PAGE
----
Buckle up: ​Car insurance rates are set to soar

Are higher car insurance rates coming? Ask the residents of Georgia, where Allstate Property & Casualty Insurance has just raised some auto premiums by 58 percent.

The Good Hands People have claimed that's an extreme case, but it doesn't deny that nearly half its Georgia customers will pay an average of 25 percent more to drive their cars, a rate hike that left the state's insurance commissioner, Ralph Hudgens, so frustrated that he launched an investigation by an independent actuarial firm.

But since Georgia is a "file and use" state, this means all an automotive insurer has to do is file the rate hike with the state's insurance department, and it goes into effect, in this case on May 22.

Georgia's situation is far from unique, and it may be the "canary in the coal mine" as far as auto insurance rate hikes are concerned. April saw the biggest premium increase year-over-year since 2003, as prices rose 6 percent that month, according to Consumer Price Index monthly data.

Allstate spokesman Adam Polak said his company was "cooperating with the Georgia investigation" and said that only a few customers faced a 58 percent hike.

But he also indicated that Allstate's rate hikes clearly reflect what's coming down the turnpike for drivers in other states. Industry spokespeople aren't shy about saying car insurance is likely to go up, up, up. And while Georgia may be the first state to feel the pain in the pocketbook, it won't be the last.

Among the reasons: "More people are driving, lower gas prices and higher speed limits," explained Robert Hartwig, president of the Insurance Information Institute (III), a lobbying group for the property-casualty insurance industry.

And, he might have added, more fatalities. The National Safety Council (NSC) estimates that 38,300 people were killed nationwide on roads last year and 4.4 million were seriously injured. "2015 was likely the deadliest driving year since 2008," said the NSC, a nonprofit organization that promotes health and safety in the U.S.

Another factor is that auto insurers' profitability has been falling for a decade. Loss ratios for insurers have been rising for 10 years, according to the III's Hartwig. In flush times when interest rates are high, insurers can make this up from their vast investment portfolios. But the 2015 return on their net worth is likely close to zero -- or even negative.

It has been clear for some time that car insurance rates are going to rise, and GEICO, the second-largest domestic car insurer, has said in federal filings that it would be "implementing rate increases." The American Automobile Association (AAA) said in April that the premium for a married middle-age man with a good driving record had risen 10 percent in the last year.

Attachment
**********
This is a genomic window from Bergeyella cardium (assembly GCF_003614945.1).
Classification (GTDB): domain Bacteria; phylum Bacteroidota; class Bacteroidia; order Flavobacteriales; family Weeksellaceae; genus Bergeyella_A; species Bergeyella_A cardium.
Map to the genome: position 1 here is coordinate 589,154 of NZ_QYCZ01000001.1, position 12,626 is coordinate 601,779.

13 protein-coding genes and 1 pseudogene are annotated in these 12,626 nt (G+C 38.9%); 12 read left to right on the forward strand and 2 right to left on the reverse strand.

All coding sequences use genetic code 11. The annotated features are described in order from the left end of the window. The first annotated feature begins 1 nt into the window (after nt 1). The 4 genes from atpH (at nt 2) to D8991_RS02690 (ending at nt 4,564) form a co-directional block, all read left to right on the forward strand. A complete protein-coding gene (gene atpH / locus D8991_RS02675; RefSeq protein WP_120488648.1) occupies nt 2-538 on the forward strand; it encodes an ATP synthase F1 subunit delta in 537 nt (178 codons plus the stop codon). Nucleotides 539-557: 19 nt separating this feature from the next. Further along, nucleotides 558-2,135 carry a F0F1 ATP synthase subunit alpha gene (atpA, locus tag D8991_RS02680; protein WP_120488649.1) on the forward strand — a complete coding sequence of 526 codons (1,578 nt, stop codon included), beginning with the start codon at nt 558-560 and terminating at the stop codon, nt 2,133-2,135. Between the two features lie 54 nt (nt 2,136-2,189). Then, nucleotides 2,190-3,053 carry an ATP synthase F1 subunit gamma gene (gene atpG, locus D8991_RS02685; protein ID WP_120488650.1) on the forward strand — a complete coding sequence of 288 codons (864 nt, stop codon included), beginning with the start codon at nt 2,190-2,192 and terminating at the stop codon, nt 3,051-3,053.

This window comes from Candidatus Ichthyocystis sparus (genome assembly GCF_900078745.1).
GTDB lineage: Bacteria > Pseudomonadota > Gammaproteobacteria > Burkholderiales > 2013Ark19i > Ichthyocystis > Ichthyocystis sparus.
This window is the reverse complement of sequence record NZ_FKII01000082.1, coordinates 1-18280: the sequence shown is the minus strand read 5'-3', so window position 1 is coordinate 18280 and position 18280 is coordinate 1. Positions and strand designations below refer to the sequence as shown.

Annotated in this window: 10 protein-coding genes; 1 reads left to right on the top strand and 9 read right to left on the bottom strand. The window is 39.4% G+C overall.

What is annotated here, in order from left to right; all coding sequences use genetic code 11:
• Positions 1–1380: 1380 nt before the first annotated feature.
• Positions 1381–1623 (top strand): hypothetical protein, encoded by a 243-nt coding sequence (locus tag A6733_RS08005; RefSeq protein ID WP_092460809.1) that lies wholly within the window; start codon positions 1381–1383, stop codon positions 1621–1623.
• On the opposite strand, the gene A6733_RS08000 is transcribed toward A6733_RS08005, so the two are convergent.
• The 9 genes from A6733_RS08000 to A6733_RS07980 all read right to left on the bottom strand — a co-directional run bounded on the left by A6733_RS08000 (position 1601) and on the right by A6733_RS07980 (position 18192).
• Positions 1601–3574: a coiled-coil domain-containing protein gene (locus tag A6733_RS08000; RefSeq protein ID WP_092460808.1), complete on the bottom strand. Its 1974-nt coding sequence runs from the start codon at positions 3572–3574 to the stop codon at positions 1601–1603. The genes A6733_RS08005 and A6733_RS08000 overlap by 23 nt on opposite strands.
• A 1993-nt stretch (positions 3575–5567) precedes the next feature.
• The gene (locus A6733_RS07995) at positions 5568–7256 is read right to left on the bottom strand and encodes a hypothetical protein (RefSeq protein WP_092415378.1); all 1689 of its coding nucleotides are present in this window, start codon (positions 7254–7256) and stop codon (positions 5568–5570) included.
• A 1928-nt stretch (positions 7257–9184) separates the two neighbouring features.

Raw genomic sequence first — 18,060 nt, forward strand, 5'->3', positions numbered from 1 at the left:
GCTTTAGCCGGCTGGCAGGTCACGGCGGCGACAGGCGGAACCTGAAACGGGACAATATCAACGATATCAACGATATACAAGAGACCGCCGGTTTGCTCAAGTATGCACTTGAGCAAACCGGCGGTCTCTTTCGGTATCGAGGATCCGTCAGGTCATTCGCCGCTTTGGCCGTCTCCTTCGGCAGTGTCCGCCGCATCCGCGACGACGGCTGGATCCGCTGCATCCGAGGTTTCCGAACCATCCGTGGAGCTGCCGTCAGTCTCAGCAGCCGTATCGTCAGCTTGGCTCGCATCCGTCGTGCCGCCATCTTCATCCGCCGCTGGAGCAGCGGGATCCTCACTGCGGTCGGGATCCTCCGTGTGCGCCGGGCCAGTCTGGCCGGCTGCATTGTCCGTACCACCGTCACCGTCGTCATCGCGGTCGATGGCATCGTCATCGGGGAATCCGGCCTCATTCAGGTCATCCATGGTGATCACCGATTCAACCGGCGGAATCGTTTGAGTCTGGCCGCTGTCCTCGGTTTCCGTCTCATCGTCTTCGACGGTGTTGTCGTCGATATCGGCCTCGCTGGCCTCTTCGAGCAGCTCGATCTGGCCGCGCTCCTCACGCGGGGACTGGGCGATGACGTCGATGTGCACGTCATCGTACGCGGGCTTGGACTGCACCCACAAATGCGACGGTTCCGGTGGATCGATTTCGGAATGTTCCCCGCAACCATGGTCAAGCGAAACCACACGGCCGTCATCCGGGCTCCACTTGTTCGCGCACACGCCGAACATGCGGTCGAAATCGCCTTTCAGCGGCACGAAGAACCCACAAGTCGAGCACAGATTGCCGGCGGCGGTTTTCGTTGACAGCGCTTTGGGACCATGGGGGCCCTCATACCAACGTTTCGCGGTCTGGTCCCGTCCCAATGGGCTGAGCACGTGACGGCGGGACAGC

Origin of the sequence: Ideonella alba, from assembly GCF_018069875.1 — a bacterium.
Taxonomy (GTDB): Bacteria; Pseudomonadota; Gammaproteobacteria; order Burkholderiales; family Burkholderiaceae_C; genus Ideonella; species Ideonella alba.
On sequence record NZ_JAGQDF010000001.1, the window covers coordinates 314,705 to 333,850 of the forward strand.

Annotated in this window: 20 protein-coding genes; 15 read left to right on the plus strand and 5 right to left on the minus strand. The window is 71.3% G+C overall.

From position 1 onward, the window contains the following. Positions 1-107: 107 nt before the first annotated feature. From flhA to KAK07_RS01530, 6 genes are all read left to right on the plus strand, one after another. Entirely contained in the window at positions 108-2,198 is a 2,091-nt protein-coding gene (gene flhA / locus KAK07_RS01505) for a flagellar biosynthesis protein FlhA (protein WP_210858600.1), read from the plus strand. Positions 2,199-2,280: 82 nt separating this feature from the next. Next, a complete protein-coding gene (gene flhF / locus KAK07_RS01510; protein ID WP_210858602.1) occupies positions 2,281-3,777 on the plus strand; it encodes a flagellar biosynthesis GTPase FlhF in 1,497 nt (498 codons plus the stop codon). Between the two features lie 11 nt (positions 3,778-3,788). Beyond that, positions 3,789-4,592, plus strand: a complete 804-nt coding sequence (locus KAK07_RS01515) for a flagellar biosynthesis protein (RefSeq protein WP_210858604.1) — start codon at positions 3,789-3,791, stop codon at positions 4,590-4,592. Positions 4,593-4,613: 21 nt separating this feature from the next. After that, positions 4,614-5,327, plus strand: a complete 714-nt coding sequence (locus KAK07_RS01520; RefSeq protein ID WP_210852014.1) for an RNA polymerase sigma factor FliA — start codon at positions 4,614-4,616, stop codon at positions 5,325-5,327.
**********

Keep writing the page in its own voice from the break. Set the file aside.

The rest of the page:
But Georgia seems to be a special case, and perhaps even a test case. In many not-so-insurance-friendly states like California, rate increases have to go through "prior approval," which in some instances requires a hearing before the state insurance commissioner. Georgia has made the process easier to get more car insurers to offer coverage in the state.

Georgia drivers also have a reputation for stomping hard on the gas pedal, according to the insurance industry, and its higher speed limits don't help.

"Fatal auto accidents in Georgia are rising at nearly three times the rate nationally," claimed an III position paper. And while the population density grew in urban areas like Atlanta, speed limits rose to 70 miles in some congested areas.

But the biggest insurance concern, however, is that Georgia was a "profitability laggard" in the region and nationwide.

During the Great Recession, car insurance premiums dropped nationally and only rose marginally in 2010 and 2011. But premiums increased as the economy improved and gas prices fell, with a big spike between 2014 and 2015, according to Robert Hunter, director of insurance at the Consumer Federation of America.

Hartwig argued that it isn't gas prices as much as the improving economy that's putting people on the road for longer hours and more miles. "People drive to and from work, and drive to entertainment," he said. "When they are out of work, they curtail their movement." Many auto insurers are now installing devices to see how far and where these people drive. Motorists who drive less receive better rates.

But one thing is certain: If your car insurance is costing 25 percent more, you're not really concerned about saving on gas.

  • Ed Leefeldt

    Ed Leefeldt is an award-winning investigative and business journalist who has worked for Reuters, Bloomberg and Dow Jones, and contributed to the Wall Street Journal and the New York Times. He is also the author of The Woman Who Rode the Wind, a novel about early flight.